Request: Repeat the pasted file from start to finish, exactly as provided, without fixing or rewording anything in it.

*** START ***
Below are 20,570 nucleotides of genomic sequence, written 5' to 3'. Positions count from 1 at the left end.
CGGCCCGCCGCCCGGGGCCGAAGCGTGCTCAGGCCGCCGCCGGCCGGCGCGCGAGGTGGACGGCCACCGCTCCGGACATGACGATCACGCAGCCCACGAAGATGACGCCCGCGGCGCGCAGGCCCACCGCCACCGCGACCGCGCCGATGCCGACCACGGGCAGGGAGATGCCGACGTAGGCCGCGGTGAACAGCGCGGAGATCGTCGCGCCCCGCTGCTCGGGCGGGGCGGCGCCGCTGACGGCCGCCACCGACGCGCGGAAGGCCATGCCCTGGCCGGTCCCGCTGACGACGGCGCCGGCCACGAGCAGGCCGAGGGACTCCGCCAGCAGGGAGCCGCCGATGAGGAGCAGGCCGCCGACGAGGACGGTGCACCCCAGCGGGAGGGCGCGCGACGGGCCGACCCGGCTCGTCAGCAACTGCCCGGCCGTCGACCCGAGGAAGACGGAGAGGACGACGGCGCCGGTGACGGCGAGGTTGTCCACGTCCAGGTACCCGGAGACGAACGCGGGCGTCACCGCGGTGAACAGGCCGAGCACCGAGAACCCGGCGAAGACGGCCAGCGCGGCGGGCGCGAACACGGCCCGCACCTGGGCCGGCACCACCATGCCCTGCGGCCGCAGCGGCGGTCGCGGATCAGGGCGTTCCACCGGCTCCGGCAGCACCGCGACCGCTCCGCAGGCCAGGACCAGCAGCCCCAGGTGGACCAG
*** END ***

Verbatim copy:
Below are 20,570 nucleotides of genomic sequence, written 5' to 3'. Positions count from 1 at the left end.
CGGCCCGCCGCCCGGGGCCGAAGCGTGCTCAGGCCGCCGCCGGCCGGCGCGCGAGGTGGACGGCCACCGCTCCGGACATGACGATCACGCAGCCCACGAAGATGACGCCCGCGGCGCGCAGGCCCACCGCCACCGCGACCGCGCCGATGCCGACCACGGGCAGGGAGATGCCGACGTAGGCCGCGGTGAACAGCGCGGAGATCGTCGCGCCCCGCTGCTCGGGCGGGGCGGCGCCGCTGACGGCCGCCACCGACGCGCGGAAGGCCATGCCCTGGCCGGTCCCGCTGACGACGGCGCCGGCCACGAGCAGGCCGAGGGACTCCGCCAGCAGGGAGCCGCCGATGAGGAGCAGGCCGCCGACGAGGACGGTGCACCCCAGCGGGAGGGCGCGCGACGGGCCGACCCGGCTCGTCAGCAACTGCCCGGCCGTCGACCCGAGGAAGACGGAGAGGACGACGGCGCCGGTGACGGCGAGGTTGTCCACGTCCAGGTACCCGGAGACGAACGCGGGCGTCACCGCGGTGAACAGGCCGAGCACCGAGAACCCGGCGAAGACGGCCAGCGCGGCGGGCGCGAACACGGCCCGCACCTGGGCCGGCACCACCATGCCCTGCGGCCGCAGCGGCGGTCGCGGATCAGGGCGTTCCACCGGCTCCGGCAGCACCGCGACCGCTCCGCAGGCCAGGACCAGCAGCCCCAGGTGGACCAG